Head of the US Kosovo Diplomatic Observer Mission contends that in 1998 the police acted as a military infantry unit when they entered Albanian villages in coordinated actions following the ‘artillery preparation’ by the army

Shaun Byrnes, svjedok na suđenju Vlastimiru ĐorđevićuShaun Byrnes, svjedok na suđenju Vlastimiru Đorđeviću

In coordinated actions in Kosovo in 1998, first the army would shell Albanian villages and the police would then enter, in effect playing the role of ‘military infantry’. This is how at the very end of his examination-in chief US diplomat Shaun Byrnes described the role of the MUP on Kosovo. In 1998 and 1999, when a number of crimes were committed against Kosovo Albanians, Vlastimir Djordjevic, as chief of the Public Security Department, was in charge of the police in Kosovo. Until 24 March 1999, when NATO launched its campaign, Byrnes headed the US part of the Kosovo Diplomatic Observer Mission (KDOM)

Later, between March and June 1999, the witness was in Macedonia and Albania where he heard the Kosovo refugees said that the Serb police, with the support of the paramilitaries, expelled them from their homes. Then they proceeded to take the refugees ‘like cattle’ to the train stations and loaded them on trains heading for Macedonia, or expelled them to Albania, Byrnes says.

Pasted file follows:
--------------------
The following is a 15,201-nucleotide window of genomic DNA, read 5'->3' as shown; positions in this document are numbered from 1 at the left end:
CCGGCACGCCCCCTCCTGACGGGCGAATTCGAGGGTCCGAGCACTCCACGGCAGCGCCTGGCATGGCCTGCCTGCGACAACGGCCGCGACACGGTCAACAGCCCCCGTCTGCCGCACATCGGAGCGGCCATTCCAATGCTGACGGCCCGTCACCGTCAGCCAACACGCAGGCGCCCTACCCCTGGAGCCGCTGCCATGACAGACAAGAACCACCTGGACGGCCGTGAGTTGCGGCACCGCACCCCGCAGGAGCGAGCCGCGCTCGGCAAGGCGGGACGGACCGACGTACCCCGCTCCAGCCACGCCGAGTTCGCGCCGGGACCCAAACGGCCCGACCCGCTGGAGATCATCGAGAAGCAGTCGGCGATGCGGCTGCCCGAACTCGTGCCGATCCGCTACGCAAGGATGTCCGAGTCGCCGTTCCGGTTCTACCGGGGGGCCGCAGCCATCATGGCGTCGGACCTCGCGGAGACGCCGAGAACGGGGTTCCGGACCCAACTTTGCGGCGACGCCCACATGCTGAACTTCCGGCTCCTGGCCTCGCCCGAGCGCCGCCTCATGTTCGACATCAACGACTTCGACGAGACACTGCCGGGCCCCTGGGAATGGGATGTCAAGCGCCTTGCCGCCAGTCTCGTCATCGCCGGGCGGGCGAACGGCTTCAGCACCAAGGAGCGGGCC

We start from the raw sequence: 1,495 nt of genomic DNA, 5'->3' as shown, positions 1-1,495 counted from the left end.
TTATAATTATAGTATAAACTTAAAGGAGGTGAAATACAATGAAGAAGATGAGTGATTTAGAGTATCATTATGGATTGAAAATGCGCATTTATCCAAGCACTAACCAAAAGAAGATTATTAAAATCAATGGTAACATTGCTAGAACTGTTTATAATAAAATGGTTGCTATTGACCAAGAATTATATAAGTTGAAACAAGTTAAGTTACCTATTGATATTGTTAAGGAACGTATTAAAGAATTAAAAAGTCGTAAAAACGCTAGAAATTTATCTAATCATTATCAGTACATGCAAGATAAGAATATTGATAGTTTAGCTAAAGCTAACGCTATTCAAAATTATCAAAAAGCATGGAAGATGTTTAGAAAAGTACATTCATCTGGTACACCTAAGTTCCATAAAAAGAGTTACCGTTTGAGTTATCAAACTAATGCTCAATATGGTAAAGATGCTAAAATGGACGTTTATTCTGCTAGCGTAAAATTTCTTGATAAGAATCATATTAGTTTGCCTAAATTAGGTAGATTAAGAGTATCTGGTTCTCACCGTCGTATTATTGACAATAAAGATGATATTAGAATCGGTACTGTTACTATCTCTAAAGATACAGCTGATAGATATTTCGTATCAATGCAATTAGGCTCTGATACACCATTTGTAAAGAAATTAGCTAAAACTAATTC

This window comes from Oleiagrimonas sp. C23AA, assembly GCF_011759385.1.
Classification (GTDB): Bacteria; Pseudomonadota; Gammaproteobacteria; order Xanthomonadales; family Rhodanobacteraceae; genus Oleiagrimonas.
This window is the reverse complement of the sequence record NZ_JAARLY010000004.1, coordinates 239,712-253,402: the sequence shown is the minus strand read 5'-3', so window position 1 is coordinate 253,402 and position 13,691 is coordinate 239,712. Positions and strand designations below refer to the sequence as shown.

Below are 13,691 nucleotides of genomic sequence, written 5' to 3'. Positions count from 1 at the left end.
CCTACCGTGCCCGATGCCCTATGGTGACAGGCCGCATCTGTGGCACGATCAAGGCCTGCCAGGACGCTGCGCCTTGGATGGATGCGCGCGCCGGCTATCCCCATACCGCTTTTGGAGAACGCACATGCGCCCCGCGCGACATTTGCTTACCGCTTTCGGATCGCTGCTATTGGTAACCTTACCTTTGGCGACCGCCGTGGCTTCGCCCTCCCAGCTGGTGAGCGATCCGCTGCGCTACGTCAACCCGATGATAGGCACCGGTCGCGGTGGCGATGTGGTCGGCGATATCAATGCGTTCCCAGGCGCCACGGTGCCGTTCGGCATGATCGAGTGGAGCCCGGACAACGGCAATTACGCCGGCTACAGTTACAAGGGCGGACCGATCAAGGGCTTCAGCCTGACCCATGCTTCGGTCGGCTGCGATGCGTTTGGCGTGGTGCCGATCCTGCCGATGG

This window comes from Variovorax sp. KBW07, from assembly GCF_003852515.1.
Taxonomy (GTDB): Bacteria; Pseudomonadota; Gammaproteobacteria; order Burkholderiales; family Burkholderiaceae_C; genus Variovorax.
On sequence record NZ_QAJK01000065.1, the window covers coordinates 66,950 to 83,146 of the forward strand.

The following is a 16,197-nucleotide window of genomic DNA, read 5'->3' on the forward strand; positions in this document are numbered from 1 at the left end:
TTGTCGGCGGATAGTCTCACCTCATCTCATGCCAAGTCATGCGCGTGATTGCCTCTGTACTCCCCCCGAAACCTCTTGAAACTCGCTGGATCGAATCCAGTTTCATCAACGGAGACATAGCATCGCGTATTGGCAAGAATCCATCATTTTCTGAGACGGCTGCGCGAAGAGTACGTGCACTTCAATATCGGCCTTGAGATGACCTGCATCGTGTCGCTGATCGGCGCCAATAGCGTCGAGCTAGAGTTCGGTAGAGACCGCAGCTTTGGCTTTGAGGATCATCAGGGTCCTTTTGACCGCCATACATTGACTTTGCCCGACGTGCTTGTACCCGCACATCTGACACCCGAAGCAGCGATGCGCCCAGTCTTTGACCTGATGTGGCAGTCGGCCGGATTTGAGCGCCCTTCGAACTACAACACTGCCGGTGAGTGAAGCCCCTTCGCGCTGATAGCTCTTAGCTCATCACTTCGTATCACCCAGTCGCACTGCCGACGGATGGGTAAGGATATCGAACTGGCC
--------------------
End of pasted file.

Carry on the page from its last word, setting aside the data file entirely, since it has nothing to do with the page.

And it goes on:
In the cross-examination, the defense tried to downplay the role of the accused general in the MUP chain of command. Defense counsel Dragoljub Djordjevic implied that the accused didn’t have the power to decide independently on the deployment of the police in Kosovo, although he did sign an agreement about it with Byrnes in October 1998. The accused had to consult before signing the agreement and had to leave the negotiating room several times, the defense contends. Byrnes confirmed that Djordjevic indeed went out several times but could not say if Djordjevic had actually consulted somebody and who he may have consulted. Yet, Byrnes added, during the negotiations Djordjevic appeared to be in charge and didn’t consult anyone.

The defense took up Byrnes’s claims made yesterday that General Sreten Lukic, chief of the MUP Kosovo Staff, reported directly to the accused Djordjevic. According to the defense, in his evidence at the trial of six Serbian officials on the same charges – murder and deportation of Kosovo Albanians in 1999 – the witness claimed that Lukic had reported only to deputy minister Obrad Stevanovic. Byrnes stood by both of his previous claims, saying that Lukic reported to both Stevanovic and Djordjevic.

In an effort to discredit the witness and paint him as a person with close ties with the Albanian side, the defense read out parts of the statement made by former KLA leader Fatmir Limaj where he says that Byrnes regularly visited KLA units, was familiar with their structure, and had ‘a key role in the recognition of the role and objectives of the KLA’. Byrnes explained that by the end of 1998 it became clear that the KLA was increasingly enjoying the support of the people at the expense of Ibrahim Rugova’s peaceful option. That is why he advocated the argument that the KLA had to be part of any political agreement because it would be impossible to reach a peaceful solution without their involvement.